Melbourne's oldest surviving building, the original home of Victoria's first Lieutenant-Governor, Charles Joseph La Trobe
La Trobe’s Cottage was the home of Charles Joseph La Trobe, Victoria’s first governor, and his wife Sophie and their children from 1839 to 1854. Originally erected on his Jolimont estate, the single-story dwelling is constructed of timber, replicating the original prefabricated structure brought by him from London. The locally built dining room (1839), the first of many additions made during La Trobe’s tenure, is the oldest surviving Melbourne building. The modest yet elegant family home contains many pieces of La Trobe’s furniture and other historic artefacts. Learn more about La Trobe’s beloved garden and cottage here.
Join us at our next open day to learn about life in early Melbourne. Obtain a glimpse into La Trobe family life and enjoy the romantic garden re-created using plants available in the 1840s and 1850s.
In 2014, the cottage garden was awarded a Victorian Community History Award for Historical Interpretation.
Conserving La Trobe family portraits
The painting of his grandfather Benjamin La Trobe (1728-86) is by John Astley (1724-87). Benjamin came to England from Ireland as a new convert in the Moravian church. He was a scholar and teacher, and rose to be head of the fledgling British province by his extraordinary talent as a persuasive preacher, peacemaker and administrator. He had connections with people at the centre of the evangelical circle opposing slavery.
The large painting of La Trobe’s father, Christian Ignatius La Trobe (1758-1836) is by Thomas Barber (1768-1843). Christian Ignatius La Trobe followed his father into the Moravian church. He was also a musician and composer, a friend of Haydn, and was significantly influential in disseminating the European classical style of church music in Britain. He became secretary of the international Moravian church in Britain and was a promoter of its missionary activity. He was a supporter of William Wilberforce’s anti-slavery movement, but was unable to take an active part due to the church’s policy of not meddling in politics.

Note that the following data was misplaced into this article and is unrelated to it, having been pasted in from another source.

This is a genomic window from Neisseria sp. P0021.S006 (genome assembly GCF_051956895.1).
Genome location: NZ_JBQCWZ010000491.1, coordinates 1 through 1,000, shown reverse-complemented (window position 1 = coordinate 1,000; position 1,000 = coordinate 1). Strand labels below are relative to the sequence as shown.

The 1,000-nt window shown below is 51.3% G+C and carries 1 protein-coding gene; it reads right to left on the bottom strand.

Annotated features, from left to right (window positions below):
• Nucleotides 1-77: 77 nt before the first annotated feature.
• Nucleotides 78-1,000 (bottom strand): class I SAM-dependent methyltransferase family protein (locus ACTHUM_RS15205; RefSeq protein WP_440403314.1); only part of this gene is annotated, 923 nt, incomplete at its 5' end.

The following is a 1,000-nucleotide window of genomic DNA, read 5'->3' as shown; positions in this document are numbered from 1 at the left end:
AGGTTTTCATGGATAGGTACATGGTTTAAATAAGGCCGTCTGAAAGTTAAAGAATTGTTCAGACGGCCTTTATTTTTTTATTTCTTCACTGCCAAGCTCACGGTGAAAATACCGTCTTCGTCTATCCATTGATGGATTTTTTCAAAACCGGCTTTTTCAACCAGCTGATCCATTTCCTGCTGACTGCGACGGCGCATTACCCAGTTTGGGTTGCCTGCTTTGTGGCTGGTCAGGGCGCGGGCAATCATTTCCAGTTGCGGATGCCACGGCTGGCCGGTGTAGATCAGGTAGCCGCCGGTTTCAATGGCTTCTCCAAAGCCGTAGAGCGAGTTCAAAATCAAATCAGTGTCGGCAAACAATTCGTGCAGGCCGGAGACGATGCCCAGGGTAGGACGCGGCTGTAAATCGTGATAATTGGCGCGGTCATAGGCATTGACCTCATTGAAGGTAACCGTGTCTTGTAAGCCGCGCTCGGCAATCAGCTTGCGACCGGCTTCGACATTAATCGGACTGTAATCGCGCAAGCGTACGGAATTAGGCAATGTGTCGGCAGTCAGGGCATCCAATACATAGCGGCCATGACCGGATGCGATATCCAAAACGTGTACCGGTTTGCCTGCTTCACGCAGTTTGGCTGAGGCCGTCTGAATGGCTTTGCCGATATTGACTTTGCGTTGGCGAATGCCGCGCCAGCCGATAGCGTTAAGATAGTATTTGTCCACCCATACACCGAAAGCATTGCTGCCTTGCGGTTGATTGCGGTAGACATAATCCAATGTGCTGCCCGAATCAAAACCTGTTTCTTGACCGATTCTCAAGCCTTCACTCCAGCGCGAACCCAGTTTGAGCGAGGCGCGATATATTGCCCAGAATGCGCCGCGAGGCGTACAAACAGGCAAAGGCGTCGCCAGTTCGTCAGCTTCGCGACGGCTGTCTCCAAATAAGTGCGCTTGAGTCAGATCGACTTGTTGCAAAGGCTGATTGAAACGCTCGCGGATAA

The two paintings were donated to the Trust by La Trobe’s grandson, Captain Charles La Trobe.
Both paintings are of excellent quality and in urgent need of restoration. The original frames in particular need extensive restoration work. This conservation work will greatly enhance their appearance and will ensure that they are looked after into the future.
The fundraising target for the conservation works to the La Trobe portraits has been reached. The conservation work is now proceeding. Thank you to our wonderful donors for their support.
SAVE THE DATE
La Trobe Family Portraits: Special Viewing
Sunday, 24 September 2023.
3.30 – 5.00pm
Special viewing of important portraits of Charles Joseph’s father Christian Ignatius La Trobe and his grandfather Rev. Benjamin La Trobe will be on display after extensive conservation.
Both men had connections with leaders in the British anti-slavery movement. Their portraits were painted by renown artists Thomas Barber and John Astley and were donated to National Trust Victoria by two of La Trobe’s grandchildren in the 1960s. Donations from members of the C J La Trobe Society enabled the necessary conservation work to be carried out.
Light refreshments will be served.
Bookings can be made to the C J La Trobe Society, www.latrobesociety.org.au/la-trobe-family-portraits
Enquiries to email@example.com